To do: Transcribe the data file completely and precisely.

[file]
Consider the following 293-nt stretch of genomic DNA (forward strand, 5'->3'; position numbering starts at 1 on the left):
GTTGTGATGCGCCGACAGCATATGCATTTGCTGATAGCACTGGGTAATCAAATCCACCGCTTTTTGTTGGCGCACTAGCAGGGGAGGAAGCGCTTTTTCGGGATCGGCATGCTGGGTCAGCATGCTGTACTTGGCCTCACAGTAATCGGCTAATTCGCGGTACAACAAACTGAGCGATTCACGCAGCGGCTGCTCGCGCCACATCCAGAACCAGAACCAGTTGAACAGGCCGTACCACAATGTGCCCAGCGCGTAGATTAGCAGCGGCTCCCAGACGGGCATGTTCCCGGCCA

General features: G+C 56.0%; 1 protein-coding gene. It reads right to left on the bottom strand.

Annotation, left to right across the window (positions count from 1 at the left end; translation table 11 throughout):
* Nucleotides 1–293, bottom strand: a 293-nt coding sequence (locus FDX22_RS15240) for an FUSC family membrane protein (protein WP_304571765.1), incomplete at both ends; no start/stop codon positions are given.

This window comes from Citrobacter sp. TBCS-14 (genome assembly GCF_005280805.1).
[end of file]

Consider the following 293-nt stretch of genomic DNA (forward strand, 5'->3'; position numbering starts at 1 on the left):
GTTGTGATGCGCCGACAGCATATGCATTTGCTGATAGCACTGGGTAATCAAATCCACCGCTTTTTGTTGGCGCACTAGCAGGGGAGGAAGCGCTTTTTCGGGATCGGCATGCTGGGTCAGCATGCTGTACTTGGCCTCACAGTAATCGGCTAATTCGCGGTACAACAAACTGAGCGATTCACGCAGCGGCTGCTCGCGCCACATCCAGAACCAGAACCAGTTGAACAGGCCGTACCACAATGTGCCCAGCGCGTAGATTAGCAGCGGCTCCCAGACGGGCATGTTCCCGGCCA

General features: G+C 56.0%; 1 protein-coding gene. It reads right to left on the bottom strand.

Annotation, left to right across the window (positions count from 1 at the left end; translation table 11 throughout):
* Nucleotides 1–293, bottom strand: a 293-nt coding sequence (locus FDX22_RS15240) for an FUSC family membrane protein (protein WP_304571765.1), incomplete at both ends; no start/stop codon positions are given.

This window comes from Citrobacter sp. TBCS-14 (genome assembly GCF_005280805.1).